Every Monday, I spotlight a random episode of M*A*S*H, providing a brief review and asking readers to offer their thoughts.
“Point of View” (#154, 7×10)
Originally Broadcast: Monday, November 20th, 1978
Written by Ken Levine & David Isaacs
Directed by Charles Dubin
Capsule Summary: An entire episode shown from the point of view of a soldier rushed to the 4077th for surgery after being wounded while on patrol.
It’s hard to discuss this episode without talking about what an exceptional half-hour of television it is and how ambitious the cast and crew were to attempt it. “Point of View” wasn’t the first time M*A*S*H pushed the boundaries of the traditional sitcom format. Earlier examples include “Hawkeye” and “The Interview” during Season 4.
Likewise, “Point of View” wasn’t the last “high concept” episode. “Dreams” followed in Season 8, then “Life Time” and to a lesser degree “A War for All Seasons” in Season 9, plus “Follies of the Living–Concerns of the Dead” in Season 10. Out of all 251 episodes, I think it’s safe to say “Point of View” was the most challenging for the cast and crew.
The story takes a backseat to the visuals but it’s simple and solid. Private Billy Rich is wounded while on patrol and, after being treated by a medic, is sent via chopper to the 4077th for surgery. He has shrapnel in his neck and requires a tracheostomy to insert a tube to help him breath.
The surgery initially appears to have been a complete success but later Hawkeye and Charles are forced to perform a second, very tricky, surgery. Rich pulls through and is able to thank Hawkeye before leaving for Seoul and, eventually, a trip back home to Texas.
There’s a minor B story involving Colonel Potter, who is acting angry and moody because he forgot to call Mildred on their anniversary. Rich is able to help by letting Hawkeye know why Potter is upset. Radar calls Mildred on Potter’s behalf and everything works out.
The point of the episode is to allow the viewer to experience the 4077th through the eyes of a wounded soldier. The camera stands in for Private Rich, seeing everything he sees: the explosion that wounds him, the chopper ride to the 4077th, traveling via jeep from the chopper pad to pre-op, getting x-rayed, preparing for surgery, waking up in post-op, enjoying a sponge bath, visiting the Mess Tent, choking in post-op, going back in for surgery, waking up for a second time in post-op, and finally being loaded onto a bus.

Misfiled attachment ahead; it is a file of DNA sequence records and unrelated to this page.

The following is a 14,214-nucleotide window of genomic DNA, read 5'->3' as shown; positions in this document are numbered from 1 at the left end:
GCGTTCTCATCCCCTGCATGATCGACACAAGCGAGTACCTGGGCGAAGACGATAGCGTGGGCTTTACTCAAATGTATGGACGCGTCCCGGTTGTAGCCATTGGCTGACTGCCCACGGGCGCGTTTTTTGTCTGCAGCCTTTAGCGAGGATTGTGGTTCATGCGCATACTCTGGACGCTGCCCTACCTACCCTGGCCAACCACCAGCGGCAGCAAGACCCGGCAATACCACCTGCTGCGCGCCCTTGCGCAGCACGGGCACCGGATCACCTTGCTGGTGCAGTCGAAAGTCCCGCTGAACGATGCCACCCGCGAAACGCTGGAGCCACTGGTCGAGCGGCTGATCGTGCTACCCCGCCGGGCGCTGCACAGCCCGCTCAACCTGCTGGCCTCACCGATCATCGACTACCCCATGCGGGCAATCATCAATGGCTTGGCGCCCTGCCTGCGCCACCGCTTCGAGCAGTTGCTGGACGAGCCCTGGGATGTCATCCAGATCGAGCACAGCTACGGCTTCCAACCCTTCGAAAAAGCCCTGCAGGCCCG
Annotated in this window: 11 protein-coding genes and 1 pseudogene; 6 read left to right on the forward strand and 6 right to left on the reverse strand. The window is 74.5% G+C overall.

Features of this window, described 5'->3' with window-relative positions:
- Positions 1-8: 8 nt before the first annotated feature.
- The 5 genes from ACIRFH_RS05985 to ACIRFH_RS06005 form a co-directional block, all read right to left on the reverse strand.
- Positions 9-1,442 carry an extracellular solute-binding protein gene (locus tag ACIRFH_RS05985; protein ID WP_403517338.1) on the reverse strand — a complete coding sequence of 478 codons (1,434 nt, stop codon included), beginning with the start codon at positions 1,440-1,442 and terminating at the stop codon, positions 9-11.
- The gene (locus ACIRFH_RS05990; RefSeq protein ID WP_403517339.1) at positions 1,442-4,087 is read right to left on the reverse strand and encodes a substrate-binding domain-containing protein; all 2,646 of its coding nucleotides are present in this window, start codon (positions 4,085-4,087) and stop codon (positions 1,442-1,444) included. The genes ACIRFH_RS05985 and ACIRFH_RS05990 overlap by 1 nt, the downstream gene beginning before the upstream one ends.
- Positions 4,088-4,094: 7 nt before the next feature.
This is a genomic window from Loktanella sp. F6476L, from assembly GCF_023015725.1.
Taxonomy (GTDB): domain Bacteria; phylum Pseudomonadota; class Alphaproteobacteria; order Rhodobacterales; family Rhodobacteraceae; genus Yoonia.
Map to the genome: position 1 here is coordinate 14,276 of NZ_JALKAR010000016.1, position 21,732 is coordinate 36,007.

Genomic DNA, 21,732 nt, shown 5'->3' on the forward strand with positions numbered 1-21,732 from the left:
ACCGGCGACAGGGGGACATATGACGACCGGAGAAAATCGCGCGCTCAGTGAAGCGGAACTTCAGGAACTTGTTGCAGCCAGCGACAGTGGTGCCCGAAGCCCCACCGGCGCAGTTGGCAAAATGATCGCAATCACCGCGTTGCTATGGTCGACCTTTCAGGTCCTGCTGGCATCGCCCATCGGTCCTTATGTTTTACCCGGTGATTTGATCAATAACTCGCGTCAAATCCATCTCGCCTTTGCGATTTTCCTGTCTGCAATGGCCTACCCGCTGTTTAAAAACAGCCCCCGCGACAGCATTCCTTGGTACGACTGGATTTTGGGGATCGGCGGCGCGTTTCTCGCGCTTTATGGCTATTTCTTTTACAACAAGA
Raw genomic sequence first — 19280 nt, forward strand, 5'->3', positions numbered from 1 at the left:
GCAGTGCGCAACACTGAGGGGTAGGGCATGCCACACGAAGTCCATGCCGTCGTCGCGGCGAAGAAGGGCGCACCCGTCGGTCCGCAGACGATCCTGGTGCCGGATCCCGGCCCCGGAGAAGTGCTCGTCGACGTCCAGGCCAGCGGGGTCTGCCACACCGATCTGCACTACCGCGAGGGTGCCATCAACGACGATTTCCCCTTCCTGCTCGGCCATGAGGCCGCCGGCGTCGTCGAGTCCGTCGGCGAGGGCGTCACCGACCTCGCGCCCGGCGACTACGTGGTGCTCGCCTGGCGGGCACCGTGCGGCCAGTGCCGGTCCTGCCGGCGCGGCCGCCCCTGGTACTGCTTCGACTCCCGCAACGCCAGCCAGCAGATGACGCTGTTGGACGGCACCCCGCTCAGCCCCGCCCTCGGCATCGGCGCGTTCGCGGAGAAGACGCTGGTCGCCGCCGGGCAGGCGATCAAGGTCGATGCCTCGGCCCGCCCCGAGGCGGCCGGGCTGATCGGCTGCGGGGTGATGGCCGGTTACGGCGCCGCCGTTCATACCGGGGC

I love the scene in post-op between Charles and the wounded soldier in the bed next to Private Rich. Charles jokingly insults the soldier for pretending to be in a lot of pain:
Charles: “By the way, that was the worst performance I’ve ever seen in here. It lacked sincerity, depth. You’re lucky I stayed through the whole show.”
He then laughs and walks away. It’s a nice, human moment for Charles.
Ken Levine has written about “Point of View” several times at his blog. He considers it his favorite episode out of the 19 he co-wrote with writing partner David Isaacs. In a June 2006 post, Levine recalls how the two realized the concept only worked if their wounded soldier couldn’t speak:
It seemed to us the key to making this device work was not having the soldier talk. And that sparked our story. What if the patient is hit in the throat? He can’t speak. He must undergo a series of tricky operations (the suspense) until finally he is able to utter only two words –
He praises director Charles Dubin and the cast for pulling off the unusual script:
So much credit for the success of the episode goes to director, Charles Dubin. And remember, he had only three days to film this, not three weeks…or months. And this was 1978, before steady cams. I think D. W. Griffith used this camera to shoot BIRTH OF A NATION. It couldn’t have been heavier or more unwieldy.
The cast was marvelous, really rising to the occasion. It’s hard enough to relate to fellow actors, but to play highly emotional scenes looking directly into a camera has to be nearly impossible. Additionally, scenes all had to play out in one take. We couldn’t cut back and forth between characters and angles and takes. To this day I marvel at their skill.
Levine recalls how horrified he was when he first watched the episode in a screening room. Radar’s head filled the screen. It was gigantic. Later, when the episode aired on CBS, he decided Radar’s head didn’t look quite as humongous on a small TV set.
In a December 2007 post, Levine shared a portion of the script. In an April 2009 post, he answered two questions about the episode, revealing how ceilings had to be built on several sets and a special camera mount devised. He also mentions spending two seasons lobbying before Burt Metcalfe agreed to let them write the episode. Finally, in a December 2011 post following the death of Charles Dubin, Levine recalls how Dubin “coaxed wonderfully subtle performances from every member of the cast” while filming “Point of View.”
Jamie Farr picked “Point of View” as one of his favorite episodes during MeTV’s 2016 “The Best By Farr” marathon and remembered how difficul it was filming every scene in one take:
“Point of View” earned a slew of writing and directing nominations:
- Primetime Emmy Awards (1979) – Outstanding Directing in a Comedy or Comedy-Variety or Music Series
- Primetime Emmy Awards (1979) – Outstanding Writing in a Comedy or Comedy-Variety or Music Series
- Directors Guild of America Awards (1979) – Outstanding Directorial Achievement in Comedy Series
- Humanitas Prize (1979) – 30 Minute Network or Syndicated Television
- Writers Guild of America Awards (1979) – Episodic Comedy
It won none of them.
According to the letter Private Rich is writing in post-op, most of this episode takes place on September 12th, 1951.
The chopper ride provides a wonderful look at the 4077th.